Natasha Blair samples the gastronomic delights
Slovenia promotes itself as green and safe, and has officially been recognised as the first green country in the world for its sustainability and gastronomy. The country borders with Austria, Hungary, Italy and Croatia which influences the food and the local architecture.
Named European Region of Gastronomy 2021, the country has one 2-Star Michelin restaurant, six one-star restaurants, and 39 Plate Michelin restaurants which recognise places that serve food made from fresh ingredients.
Slovenian vineyards are located in the centre of the European wine-growing belt with three wine growing regions, and 52 grape varieties. Producers, predominately boutique winemakers, are gaining international awards for their wines. In Maribor, a vine more than 400 years old still produces grapes which are made into wine, and is in the Guinness Book of Records as the oldest vine in the world.
The centre of Ljubljana, the capital of Slovenia is pedestrianised with the Ljubljanica River running through it. Cafes with spacious, outdoor seating, filled with people, line the banks of the river. Kavalir, a green cart, similar to ones used on golf courses, buzzes around transporting people who find it difficult to walk. Perched on a rock high above the city Ljubljana Castle, originally a medieval fortress, can be reached on foot although the easiest way is by funicular. 400 metres above sea level, the castle’s Viewing Tower, reached by climbing a steep, spiral staircase, gives visitors a panoramic view of the city and its surroundings. Within the Castle’s grounds Strelec, a Michelin Plate restaurant also has views of the city without having to climb the Tower.
With a church dating back to the nineth century in its midst, Lake Bled is a favourite spot for weddings. The church is only accessible from the mainland by pletna, a traditional boat. Legends form part of the history of the country and where-ever you go, you are likely to hear one. In Lake Bled those who ring the bell which stands beside St Mary’s Church are likely to have their wishes heard. Overlooking the lake, Bled Castle is only accessible by climbing a steep path. With the Julian Alps as a backdrop, the views make the climb worthwhile. Its restaurant, which is of a high standard, has outdoor seating in an idyllic spot overlooking the lake.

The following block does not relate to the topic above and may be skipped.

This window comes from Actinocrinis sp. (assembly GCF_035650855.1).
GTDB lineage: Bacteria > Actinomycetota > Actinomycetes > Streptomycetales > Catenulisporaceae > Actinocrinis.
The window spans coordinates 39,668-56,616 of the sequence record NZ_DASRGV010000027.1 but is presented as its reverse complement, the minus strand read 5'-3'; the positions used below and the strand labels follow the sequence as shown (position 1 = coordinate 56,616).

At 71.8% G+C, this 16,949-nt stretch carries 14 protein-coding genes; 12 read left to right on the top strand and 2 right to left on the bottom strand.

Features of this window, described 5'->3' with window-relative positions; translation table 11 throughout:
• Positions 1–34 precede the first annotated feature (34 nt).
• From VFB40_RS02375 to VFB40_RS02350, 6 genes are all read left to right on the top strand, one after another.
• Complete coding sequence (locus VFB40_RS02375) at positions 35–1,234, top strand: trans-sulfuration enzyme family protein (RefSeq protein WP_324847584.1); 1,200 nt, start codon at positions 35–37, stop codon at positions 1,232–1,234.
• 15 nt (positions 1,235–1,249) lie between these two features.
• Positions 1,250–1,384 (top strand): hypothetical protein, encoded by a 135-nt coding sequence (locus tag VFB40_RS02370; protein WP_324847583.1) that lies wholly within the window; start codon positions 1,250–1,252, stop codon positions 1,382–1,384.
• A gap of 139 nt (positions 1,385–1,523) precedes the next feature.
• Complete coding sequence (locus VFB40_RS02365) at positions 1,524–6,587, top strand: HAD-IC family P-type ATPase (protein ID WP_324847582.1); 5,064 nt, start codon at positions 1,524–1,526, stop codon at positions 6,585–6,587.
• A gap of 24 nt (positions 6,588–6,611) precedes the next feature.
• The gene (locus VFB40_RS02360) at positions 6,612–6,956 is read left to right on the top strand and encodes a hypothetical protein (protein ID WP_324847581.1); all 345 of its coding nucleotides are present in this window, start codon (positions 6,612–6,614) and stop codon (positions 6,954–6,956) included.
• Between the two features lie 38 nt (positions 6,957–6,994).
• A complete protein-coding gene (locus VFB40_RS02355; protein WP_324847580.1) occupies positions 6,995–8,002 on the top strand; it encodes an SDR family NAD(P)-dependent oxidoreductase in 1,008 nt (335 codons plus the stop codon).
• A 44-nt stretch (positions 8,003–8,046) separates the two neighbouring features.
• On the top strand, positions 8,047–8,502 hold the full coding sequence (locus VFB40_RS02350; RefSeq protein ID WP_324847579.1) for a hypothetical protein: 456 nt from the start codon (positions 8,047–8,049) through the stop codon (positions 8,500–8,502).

The longest zip-line in Europe can be found in Bled with seven lines covering 4 kilometres. While I was not brave enough to participate, I was able to watch the initial coaching session. The two instructors accompanied the group so that there was always one experienced person at either end as they swished from one side of the River Dolinka to the other.
Partake in one of the country’s Unique Experiences. At Firbas Farm guests can sleep on hay in a barn, see animals in their natural habitat, and enjoy the environment of a working farm. The food and drink served comes either from the farm or one of its neighbours.
Chocolate lovers won’t be able to resist glamping at the Chocolate Village. Where possible chocolate has been incorporated into everything, even the sausage served at breakfast, as well as a variety of locally brewed beer. Sadly, I didn’t have the opportunity of having a chocolate massage or tasting any of the numerous ice-creams, but I did learn what to look for when buying chocolate during a lesson where I made my own bars of chocolate crushed from cocoa beans.
Slovenia has a diverse landscape from mountain peaks to coastal plains. A large expanse of the country is a haven for anyone who loves cycling or hiking with miles of paths and trails. There are also over 500 square kilometres of karst topography with thousands of caves and sinkholes.
The country is in the Eurozone and many of its inhabitants, particularly the younger ones, speak English. I flew to Ljubljana, Slovenia courtesy of British Airways. easyJet also flies there from Gatwick.
For further information, go to slovenia.info/en
Natasha travelled as a guest of I Feel Slovenia.